“Notwithstanding the lack of consensus” between the contesting parties in the Ayodhya title dispute, the Supreme Court on Friday ordered mediation to settle the Ram Janmabhoomi-Babri Masjid Ayodhya title dispute case by a three-member panel.
The panel will be headed by former Supreme Court judge Justice F.M.I. Kalifulla with Art of Living founder Sri Sri Ravi Shankar and senior advocate Shriram Panchu as its members. The mediation proceedings would be held at Faizabad in Uttar Pradesh and would commence in a week.
“We have considered the nature of the dispute arising. Notwithstanding the lack of consensus between the parties in the matter, we are of the view that an attempt should be made to settle the dispute by mediation,” said the order pronounced by Chief Justice Ranjan Gogoi, who headed the five-judge constitution bench.
The other members of the bench were Justice S.A. Bobde, Justice D.Y. Chandrachud, Justice Ashok Bhushan and Justice S. Abdul Nazeer.
While the Muslim litigants agreed to mediation as it was not divorced from the regular hearing on the batch of petitions challenging the 2010 Allahabad High Court judgment, the Hindu litigants opposed it, saying that the birth place of Lord Rama was a matter of faith and belief for them and they can’t take a contrary position in mediation.
The Allahabad High Court by its 2010 judgment had trifurcated the disputed site into three equal parts, giving one each to the Nirmohi Akhada, Ram Lalla and the Sunni Waqf Board.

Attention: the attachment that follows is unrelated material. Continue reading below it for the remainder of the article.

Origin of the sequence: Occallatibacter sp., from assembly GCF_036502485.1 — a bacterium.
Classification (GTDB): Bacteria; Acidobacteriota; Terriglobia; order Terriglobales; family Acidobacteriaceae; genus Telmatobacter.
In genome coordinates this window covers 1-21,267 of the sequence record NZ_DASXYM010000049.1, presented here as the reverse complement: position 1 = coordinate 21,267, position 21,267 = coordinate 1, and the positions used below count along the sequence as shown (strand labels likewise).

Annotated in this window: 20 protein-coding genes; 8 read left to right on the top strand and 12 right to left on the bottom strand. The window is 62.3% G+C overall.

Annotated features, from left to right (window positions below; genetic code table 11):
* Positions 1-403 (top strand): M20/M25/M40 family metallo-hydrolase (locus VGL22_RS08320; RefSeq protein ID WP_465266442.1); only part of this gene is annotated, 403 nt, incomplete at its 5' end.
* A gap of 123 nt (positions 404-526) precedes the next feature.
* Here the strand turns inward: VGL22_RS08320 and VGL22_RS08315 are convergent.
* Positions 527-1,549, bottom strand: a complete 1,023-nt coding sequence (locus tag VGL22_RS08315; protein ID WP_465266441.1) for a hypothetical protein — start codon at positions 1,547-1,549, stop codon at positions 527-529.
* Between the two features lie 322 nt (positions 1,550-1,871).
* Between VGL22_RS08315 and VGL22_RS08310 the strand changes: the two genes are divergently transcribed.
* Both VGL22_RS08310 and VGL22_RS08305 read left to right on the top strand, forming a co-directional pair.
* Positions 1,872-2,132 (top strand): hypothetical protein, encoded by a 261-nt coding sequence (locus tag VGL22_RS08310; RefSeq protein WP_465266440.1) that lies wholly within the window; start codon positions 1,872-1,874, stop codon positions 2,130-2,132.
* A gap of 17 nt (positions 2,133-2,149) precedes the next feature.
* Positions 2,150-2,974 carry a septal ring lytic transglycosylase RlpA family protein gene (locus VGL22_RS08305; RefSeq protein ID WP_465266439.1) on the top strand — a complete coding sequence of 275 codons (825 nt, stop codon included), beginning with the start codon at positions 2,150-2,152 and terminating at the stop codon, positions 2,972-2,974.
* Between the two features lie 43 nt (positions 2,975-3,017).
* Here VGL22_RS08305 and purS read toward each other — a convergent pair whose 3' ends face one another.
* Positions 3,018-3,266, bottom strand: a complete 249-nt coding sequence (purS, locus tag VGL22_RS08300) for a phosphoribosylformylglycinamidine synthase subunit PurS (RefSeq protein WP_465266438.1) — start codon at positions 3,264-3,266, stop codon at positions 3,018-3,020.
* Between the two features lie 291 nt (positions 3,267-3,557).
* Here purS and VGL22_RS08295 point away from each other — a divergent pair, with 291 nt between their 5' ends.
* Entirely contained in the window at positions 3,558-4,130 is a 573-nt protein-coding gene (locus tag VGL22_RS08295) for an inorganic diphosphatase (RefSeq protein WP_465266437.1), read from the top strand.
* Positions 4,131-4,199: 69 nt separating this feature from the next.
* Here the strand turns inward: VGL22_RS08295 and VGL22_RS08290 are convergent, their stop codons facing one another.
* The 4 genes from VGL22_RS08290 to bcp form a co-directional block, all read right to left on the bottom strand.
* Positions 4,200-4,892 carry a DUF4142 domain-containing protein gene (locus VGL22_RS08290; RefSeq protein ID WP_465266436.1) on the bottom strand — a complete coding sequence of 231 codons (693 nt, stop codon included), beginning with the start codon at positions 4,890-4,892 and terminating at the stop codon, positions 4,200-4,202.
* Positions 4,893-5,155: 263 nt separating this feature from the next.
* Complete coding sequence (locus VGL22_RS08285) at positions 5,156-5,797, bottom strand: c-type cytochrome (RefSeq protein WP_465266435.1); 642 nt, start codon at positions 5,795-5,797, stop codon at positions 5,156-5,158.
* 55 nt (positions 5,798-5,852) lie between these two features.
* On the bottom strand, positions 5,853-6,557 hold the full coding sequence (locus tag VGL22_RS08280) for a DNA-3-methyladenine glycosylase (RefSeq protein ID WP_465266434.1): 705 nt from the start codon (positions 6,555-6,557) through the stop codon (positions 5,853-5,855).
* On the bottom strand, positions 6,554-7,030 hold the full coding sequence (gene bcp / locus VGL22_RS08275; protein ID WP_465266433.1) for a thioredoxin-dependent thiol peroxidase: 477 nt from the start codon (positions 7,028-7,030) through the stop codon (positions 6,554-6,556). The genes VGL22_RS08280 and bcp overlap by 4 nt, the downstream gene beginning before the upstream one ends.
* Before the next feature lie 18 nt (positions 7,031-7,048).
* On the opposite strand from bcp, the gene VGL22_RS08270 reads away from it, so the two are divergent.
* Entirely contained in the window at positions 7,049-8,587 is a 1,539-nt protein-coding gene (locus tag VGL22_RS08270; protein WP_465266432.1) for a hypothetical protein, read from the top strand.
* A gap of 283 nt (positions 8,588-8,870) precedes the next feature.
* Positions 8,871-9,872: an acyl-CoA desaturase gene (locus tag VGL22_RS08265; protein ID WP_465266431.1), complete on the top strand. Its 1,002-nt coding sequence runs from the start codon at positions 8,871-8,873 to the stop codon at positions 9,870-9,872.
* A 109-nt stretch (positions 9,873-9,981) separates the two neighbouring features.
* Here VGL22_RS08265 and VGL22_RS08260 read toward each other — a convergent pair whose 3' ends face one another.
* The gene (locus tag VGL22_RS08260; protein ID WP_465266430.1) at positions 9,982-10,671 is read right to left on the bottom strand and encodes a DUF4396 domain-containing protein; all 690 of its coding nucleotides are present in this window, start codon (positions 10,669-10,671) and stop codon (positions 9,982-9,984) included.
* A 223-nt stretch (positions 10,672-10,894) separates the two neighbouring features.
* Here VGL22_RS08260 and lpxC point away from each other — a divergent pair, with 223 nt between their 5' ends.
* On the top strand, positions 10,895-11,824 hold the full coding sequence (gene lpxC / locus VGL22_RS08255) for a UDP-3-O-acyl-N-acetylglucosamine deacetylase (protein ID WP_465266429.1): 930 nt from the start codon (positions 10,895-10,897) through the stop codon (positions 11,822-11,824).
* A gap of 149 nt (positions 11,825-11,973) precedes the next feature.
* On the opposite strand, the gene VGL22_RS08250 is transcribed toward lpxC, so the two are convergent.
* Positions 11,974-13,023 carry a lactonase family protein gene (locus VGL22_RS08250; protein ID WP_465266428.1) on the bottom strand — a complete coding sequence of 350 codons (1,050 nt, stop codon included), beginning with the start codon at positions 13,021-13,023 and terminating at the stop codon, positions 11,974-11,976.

The SC on Friday also barred both print and visual media from reporting on the mediation proceedings. It has also barred those participating in the proceedings from speaking to the media.
“We are of the opinion that while the mediation proceedings are being carried out, there ought not to be any reporting of the said proceedings either in the print or in the electronic media,” the court said.
However, the court refrained from passing any specific order and instead left it to the mediators to pass “necessary orders in writing, if so required, to restrain publication of the details of the mediation proceedings.”
Asking the panel to ensure the completion of the mediation proceedings “during the period of interregnum,” the court sought the report on the “progress of mediation” within four weeks of its commencement.
The “period of interregnum” is the eight weeks given to all the parties by the court’s February 26, 2019 order to take steps to make the cases ready for regular hearing by the court.
Having closed the door on the media, the court further directed that “…the mediation proceedings will be held in camera as per the norms applicable to the conduct of mediation proceedings. The mediators may take such legal assistance as they may feel necessary at any stage of the mediation proceedings.”
Pointing to the importance of “confidentiality” for the success of mediation, the court said, “We are also of the view that the mediation proceedings should be conducted with utmost confidentiality so as to ensure its success.”
The confidentiality of the proceedings, the court said, “can only be safeguarded by directing that the proceedings of mediation and the views expressed therein by any of the parties, including the learned mediators, shall be kept confidential and shall not be revealed to any other person.”